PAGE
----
The portion open to the public of the world’s largest anime event, AnimeJapan 2021, will be held online on Saturday, March 27, and Sunday, March 28 (Japan time) after a year-long+ hiatus due to the coronavirus.
The two-day program is packed with 67 separate showings spread among three “stages”. You can watch “sneak previews” in Japanese on YouTube to get a sense of what to expect. Each video is between 2 to 3 minutes.
Infinity Red Stage: https://www.youtube.com/watch?v=UkM7STeo6aE&t=120s
Connect Green Stage: https://www.youtube.com/watch?v=TKNObbiLXtE
Everlasting Blue Stage: https://www.youtube.com/watch?v=DrLTtH-G4Mw&t=8s
Event Ambassador, Takanori Nishikawa, is the Host
The two-day live show will be hosted by 51-year-old musician, Takanori Nishikawa, who goes by the stage name, “T.M. Revolution”.
Nishikawa has been at it since the 1980s with the band, TM Network, and is still going strong. He is also active as a songwriter, record producer, actor, and radio personality.
Nishikawa just released a short introductory video via AnimeJapan 2021’s official Twitter account. It has sub-titles in English.
High Expectations From Fans
After a year of putting up with the coronavirus, fans are looking forward to attending this year’s event online. Suzuko tweeted,
“I am looking forward to attending AnimeJapan 2021 on-line! It was a lot of fun to join with my friends in 2019. I listened to a presentation by FGO Ai Dada, got a sticker from a cosplay artist, and got a close-up look at the full-scale model of the magic sword Gram. I also visited many other exhibition booths. I want to go again (even if this year’s event will be virtual).”
AnimeJapan 2021オンライン楽しみ！2019年に友だちと参加して凄く楽しかったから。FGO愛ダダ漏れの生ノッブのトークを聞いたり、金ぴかギルっちのコスプレしたお兄さんからステッカーもらったり、魔剣グラムの原寸大模型を眺めたりしたなぁ。FGO以外のブースもいっぱい回った。また行きたいな。— すず子 (@iapbocs) February 18, 2021
The feedback from the last AnimeJapan back in 2019 was certainly positive and bodes well for the pent-up demand surrounding this event.
Rorianu tweeted after the last time AnimeJapan was convened,
“I have participated on both days! I’m tired, but … it was a lot of fun. After all I love anime and made good memories at this event. I want to go again next year.”
AnimeJapan 2019— ろりあーぬ。 (@ari_nu6) March 24, 2019
The 2019 event was also a great place to gather information about newly released anime and other items coming soon. Aoi Eiru tweeted,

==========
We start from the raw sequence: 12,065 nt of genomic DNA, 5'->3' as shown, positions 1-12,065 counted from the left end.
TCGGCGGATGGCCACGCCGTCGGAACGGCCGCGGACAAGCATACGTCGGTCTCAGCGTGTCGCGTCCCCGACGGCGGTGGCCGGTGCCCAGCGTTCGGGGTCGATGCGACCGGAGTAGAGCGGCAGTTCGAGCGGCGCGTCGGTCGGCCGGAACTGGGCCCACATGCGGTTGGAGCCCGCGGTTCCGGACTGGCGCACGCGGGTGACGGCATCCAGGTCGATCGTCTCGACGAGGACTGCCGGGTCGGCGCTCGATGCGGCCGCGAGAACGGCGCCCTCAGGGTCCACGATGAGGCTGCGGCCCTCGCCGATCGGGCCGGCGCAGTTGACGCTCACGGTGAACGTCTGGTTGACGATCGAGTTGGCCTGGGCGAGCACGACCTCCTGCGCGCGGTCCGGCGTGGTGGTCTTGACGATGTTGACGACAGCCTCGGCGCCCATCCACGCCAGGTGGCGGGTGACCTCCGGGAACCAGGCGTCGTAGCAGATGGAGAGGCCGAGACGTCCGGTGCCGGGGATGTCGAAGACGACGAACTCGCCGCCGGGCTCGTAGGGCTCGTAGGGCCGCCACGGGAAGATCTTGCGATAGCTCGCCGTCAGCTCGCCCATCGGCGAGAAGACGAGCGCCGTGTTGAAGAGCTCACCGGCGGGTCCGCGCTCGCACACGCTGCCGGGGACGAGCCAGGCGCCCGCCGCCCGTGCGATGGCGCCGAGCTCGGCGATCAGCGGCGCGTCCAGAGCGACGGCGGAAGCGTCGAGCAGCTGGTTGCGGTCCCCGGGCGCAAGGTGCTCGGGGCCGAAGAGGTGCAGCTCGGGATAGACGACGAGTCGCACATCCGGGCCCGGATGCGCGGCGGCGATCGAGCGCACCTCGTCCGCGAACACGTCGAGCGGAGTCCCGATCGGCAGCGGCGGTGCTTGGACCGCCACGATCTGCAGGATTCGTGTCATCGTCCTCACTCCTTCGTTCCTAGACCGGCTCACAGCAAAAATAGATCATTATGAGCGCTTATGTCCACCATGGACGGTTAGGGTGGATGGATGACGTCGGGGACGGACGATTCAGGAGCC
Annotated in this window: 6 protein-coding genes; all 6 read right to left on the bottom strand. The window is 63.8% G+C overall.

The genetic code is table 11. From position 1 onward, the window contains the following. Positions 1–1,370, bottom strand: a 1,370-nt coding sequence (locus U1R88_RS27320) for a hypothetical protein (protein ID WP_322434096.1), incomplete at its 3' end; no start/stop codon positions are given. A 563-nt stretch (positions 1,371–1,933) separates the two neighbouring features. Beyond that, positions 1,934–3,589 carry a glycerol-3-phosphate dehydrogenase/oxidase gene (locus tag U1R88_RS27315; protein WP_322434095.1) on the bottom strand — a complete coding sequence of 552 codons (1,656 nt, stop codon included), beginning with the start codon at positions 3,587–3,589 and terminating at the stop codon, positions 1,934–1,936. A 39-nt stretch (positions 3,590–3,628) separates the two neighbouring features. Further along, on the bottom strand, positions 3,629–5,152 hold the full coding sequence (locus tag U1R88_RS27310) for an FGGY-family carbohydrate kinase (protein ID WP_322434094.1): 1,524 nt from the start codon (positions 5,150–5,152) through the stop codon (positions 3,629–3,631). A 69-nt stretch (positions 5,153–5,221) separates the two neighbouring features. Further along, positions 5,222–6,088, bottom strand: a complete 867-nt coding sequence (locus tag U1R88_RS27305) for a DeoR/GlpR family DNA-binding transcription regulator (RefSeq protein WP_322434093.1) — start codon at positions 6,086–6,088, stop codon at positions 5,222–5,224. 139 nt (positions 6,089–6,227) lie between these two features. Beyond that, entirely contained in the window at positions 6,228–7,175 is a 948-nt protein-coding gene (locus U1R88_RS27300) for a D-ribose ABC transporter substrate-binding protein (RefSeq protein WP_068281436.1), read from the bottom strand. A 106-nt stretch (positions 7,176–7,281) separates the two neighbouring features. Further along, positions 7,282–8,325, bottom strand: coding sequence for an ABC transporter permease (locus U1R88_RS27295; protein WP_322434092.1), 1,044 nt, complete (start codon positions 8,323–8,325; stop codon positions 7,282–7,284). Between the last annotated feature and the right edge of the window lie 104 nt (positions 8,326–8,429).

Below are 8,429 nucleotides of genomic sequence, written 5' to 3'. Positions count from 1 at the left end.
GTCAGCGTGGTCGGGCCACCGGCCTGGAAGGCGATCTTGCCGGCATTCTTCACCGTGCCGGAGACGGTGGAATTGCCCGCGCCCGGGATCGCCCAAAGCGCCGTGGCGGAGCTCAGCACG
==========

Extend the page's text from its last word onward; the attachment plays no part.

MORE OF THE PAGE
“The show was really fun!!! There was a lot more information available, now that the event has been expected to a second day. I became more and more fond of anime!”
Moeka Koizumi had fun fighting her friend as Ultraman during the live event in 2019. She posted this video and tweeted,
“Review of Maho Tomita and Moeka Koizumi: It was a ‘serious’ fight …There were a lot of cheers around me lol. Thank you for your support Ultraman! It was fun to be Ultraman together.”
Although this year’s AnimeJapan will only be held virtually, the technology has definitely advanced since the last show. Thus, even if it will not be possible to visit various exhibition booths in person, the vendors are definitely planning some interactive demos to try on-line.
How to Stream From Overseas
45 of the planned programs will be streamed overseas. Due to restrictions concerning some broadcasting rights, the program is slightly more limited for those outside Japan.
Live commentary in English will be delivered by the MCs, Ash and Goofy, from the Anime Festival Asia (AFA). They will be providing updates via the AFA station.
Head to the official English language website to purchase tickets if you will be viewing from the U.S, South Korea, Thailand, Singapore, Taiwan, Hong Kong, or Macau.
A one-day pass is 3,200 Japanese yen (approximately US $30). A ticket for both days is 6,100 JPY ($56). Consult the official English language website for more details on how to purchase tickets: www.anime-japan.jp/en/
The AJ Brothers have also prepared a simple explanation as an English language manga.
Links to Japanese Source: https://www.animatetimes.com/news/details.php?id=1616163820
Now a self-declared "lifer" foreigner in Japan, Mark is the founder of the Real Gaijin Substack (https://realgaijin.substack.com/welcome). Now based in Oita Prefecture in Kyushu, Japan, Mark is currently self-employed as an independent contractor focused on management and marketing consulting in the healthcare field. He had a long career at an American medical device manufacturer based in Chicago. Mark helped to found and ultimately run its wholly owned subsidiary in Tokyo. He completed a year-long Fulbright grant at Kyushu University in Fukuoka, Japan. Mark is also a 1990 graduate of Bates College in Lewiston, Maine, U.S.A. where he earned a BA in both History and the Japanese language. During college Mark was an exchange student at both Waseda University and Nichibeikaiwagakuin in Tokyo where he studied intensive Japanese. Mark speaks business level Japanese and intends to remain in Japan indefinitely where he has lived for a total of more than 20 years. He likes to write about his experiences and has been a frequent contributor to the on-line media resource Japan Insider (https://japaninsider.com/) for which he typically writes about business-related issues, the unique culture of Japan, and travel. Mark likes the outdoors and is passionate about hiking, bicycle touring and marine sports—particularly sailing and windsurfing.